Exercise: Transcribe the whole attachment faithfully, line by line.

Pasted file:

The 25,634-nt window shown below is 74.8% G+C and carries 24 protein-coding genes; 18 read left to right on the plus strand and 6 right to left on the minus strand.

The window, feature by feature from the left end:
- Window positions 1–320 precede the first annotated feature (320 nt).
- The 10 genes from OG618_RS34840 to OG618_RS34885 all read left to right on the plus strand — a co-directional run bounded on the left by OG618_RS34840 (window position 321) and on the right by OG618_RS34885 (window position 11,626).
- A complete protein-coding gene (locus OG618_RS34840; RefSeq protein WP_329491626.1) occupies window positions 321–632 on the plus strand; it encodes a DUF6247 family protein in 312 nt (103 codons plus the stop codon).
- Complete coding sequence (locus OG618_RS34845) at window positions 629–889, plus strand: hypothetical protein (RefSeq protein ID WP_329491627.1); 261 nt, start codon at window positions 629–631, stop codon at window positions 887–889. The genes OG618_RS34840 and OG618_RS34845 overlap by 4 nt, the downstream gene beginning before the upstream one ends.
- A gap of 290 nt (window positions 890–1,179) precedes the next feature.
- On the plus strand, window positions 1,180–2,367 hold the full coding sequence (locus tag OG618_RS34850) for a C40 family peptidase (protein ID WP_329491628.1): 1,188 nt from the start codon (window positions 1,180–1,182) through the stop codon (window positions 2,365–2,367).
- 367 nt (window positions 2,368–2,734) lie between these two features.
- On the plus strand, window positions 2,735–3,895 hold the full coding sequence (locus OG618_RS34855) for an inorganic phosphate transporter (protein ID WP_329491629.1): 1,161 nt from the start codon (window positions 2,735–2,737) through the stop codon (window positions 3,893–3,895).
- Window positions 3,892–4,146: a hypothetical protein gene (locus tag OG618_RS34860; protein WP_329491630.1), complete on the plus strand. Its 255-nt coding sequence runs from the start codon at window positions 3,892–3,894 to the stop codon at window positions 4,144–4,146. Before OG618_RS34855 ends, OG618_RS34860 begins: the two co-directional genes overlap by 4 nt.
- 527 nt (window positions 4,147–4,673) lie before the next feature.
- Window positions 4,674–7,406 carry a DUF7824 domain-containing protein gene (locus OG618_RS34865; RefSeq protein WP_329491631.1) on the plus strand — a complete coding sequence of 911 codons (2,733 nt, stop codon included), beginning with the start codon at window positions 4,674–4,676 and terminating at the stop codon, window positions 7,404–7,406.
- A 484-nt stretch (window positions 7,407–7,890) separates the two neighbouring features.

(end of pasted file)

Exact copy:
The 25,634-nt window shown below is 74.8% G+C and carries 24 protein-coding genes; 18 read left to right on the plus strand and 6 right to left on the minus strand.

The window, feature by feature from the left end:
- Window positions 1–320 precede the first annotated feature (320 nt).
- The 10 genes from OG618_RS34840 to OG618_RS34885 all read left to right on the plus strand — a co-directional run bounded on the left by OG618_RS34840 (window position 321) and on the right by OG618_RS34885 (window position 11,626).
- A complete protein-coding gene (locus OG618_RS34840; RefSeq protein WP_329491626.1) occupies window positions 321–632 on the plus strand; it encodes a DUF6247 family protein in 312 nt (103 codons plus the stop codon).
- Complete coding sequence (locus OG618_RS34845) at window positions 629–889, plus strand: hypothetical protein (RefSeq protein ID WP_329491627.1); 261 nt, start codon at window positions 629–631, stop codon at window positions 887–889. The genes OG618_RS34840 and OG618_RS34845 overlap by 4 nt, the downstream gene beginning before the upstream one ends.
- A gap of 290 nt (window positions 890–1,179) precedes the next feature.
- On the plus strand, window positions 1,180–2,367 hold the full coding sequence (locus tag OG618_RS34850) for a C40 family peptidase (protein ID WP_329491628.1): 1,188 nt from the start codon (window positions 1,180–1,182) through the stop codon (window positions 2,365–2,367).
- 367 nt (window positions 2,368–2,734) lie between these two features.
- On the plus strand, window positions 2,735–3,895 hold the full coding sequence (locus OG618_RS34855) for an inorganic phosphate transporter (protein ID WP_329491629.1): 1,161 nt from the start codon (window positions 2,735–2,737) through the stop codon (window positions 3,893–3,895).
- Window positions 3,892–4,146: a hypothetical protein gene (locus tag OG618_RS34860; protein WP_329491630.1), complete on the plus strand. Its 255-nt coding sequence runs from the start codon at window positions 3,892–3,894 to the stop codon at window positions 4,144–4,146. Before OG618_RS34855 ends, OG618_RS34860 begins: the two co-directional genes overlap by 4 nt.
- 527 nt (window positions 4,147–4,673) lie before the next feature.
- Window positions 4,674–7,406 carry a DUF7824 domain-containing protein gene (locus OG618_RS34865; RefSeq protein WP_329491631.1) on the plus strand — a complete coding sequence of 911 codons (2,733 nt, stop codon included), beginning with the start codon at window positions 4,674–4,676 and terminating at the stop codon, window positions 7,404–7,406.
- A 484-nt stretch (window positions 7,407–7,890) separates the two neighbouring features.